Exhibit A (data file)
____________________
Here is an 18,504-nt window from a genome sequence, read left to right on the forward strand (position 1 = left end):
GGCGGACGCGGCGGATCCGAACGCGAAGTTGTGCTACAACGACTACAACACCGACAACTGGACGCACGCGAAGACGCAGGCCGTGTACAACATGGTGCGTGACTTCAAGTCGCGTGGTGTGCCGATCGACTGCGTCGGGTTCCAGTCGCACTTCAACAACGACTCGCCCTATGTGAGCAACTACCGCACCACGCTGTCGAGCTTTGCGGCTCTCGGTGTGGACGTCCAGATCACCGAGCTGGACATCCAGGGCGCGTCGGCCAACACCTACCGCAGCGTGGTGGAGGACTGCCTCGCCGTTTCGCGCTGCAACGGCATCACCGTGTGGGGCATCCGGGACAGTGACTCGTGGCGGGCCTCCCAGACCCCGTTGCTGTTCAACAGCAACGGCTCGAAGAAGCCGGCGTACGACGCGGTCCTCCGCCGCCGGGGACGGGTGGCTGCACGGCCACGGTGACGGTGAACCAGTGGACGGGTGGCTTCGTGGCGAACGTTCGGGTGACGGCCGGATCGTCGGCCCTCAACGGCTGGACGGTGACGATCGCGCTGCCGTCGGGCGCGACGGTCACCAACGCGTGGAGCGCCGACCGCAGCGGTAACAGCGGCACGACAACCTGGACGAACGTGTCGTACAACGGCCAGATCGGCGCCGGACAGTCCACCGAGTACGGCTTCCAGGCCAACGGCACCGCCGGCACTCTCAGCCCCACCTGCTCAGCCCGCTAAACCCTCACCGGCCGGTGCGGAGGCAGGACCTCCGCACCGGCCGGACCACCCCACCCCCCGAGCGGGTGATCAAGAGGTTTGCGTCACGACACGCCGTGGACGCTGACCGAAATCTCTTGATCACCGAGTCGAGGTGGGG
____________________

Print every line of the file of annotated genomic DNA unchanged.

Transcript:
Here is an 18,504-nt window from a genome sequence, read left to right on the forward strand (position 1 = left end):
GGCGGACGCGGCGGATCCGAACGCGAAGTTGTGCTACAACGACTACAACACCGACAACTGGACGCACGCGAAGACGCAGGCCGTGTACAACATGGTGCGTGACTTCAAGTCGCGTGGTGTGCCGATCGACTGCGTCGGGTTCCAGTCGCACTTCAACAACGACTCGCCCTATGTGAGCAACTACCGCACCACGCTGTCGAGCTTTGCGGCTCTCGGTGTGGACGTCCAGATCACCGAGCTGGACATCCAGGGCGCGTCGGCCAACACCTACCGCAGCGTGGTGGAGGACTGCCTCGCCGTTTCGCGCTGCAACGGCATCACCGTGTGGGGCATCCGGGACAGTGACTCGTGGCGGGCCTCCCAGACCCCGTTGCTGTTCAACAGCAACGGCTCGAAGAAGCCGGCGTACGACGCGGTCCTCCGCCGCCGGGGACGGGTGGCTGCACGGCCACGGTGACGGTGAACCAGTGGACGGGTGGCTTCGTGGCGAACGTTCGGGTGACGGCCGGATCGTCGGCCCTCAACGGCTGGACGGTGACGATCGCGCTGCCGTCGGGCGCGACGGTCACCAACGCGTGGAGCGCCGACCGCAGCGGTAACAGCGGCACGACAACCTGGACGAACGTGTCGTACAACGGCCAGATCGGCGCCGGACAGTCCACCGAGTACGGCTTCCAGGCCAACGGCACCGCCGGCACTCTCAGCCCCACCTGCTCAGCCCGCTAAACCCTCACCGGCCGGTGCGGAGGCAGGACCTCCGCACCGGCCGGACCACCCCACCCCCCGAGCGGGTGATCAAGAGGTTTGCGTCACGACACGCCGTGGACGCTGACCGAAATCTCTTGATCACCGAGTCGAGGTGGGG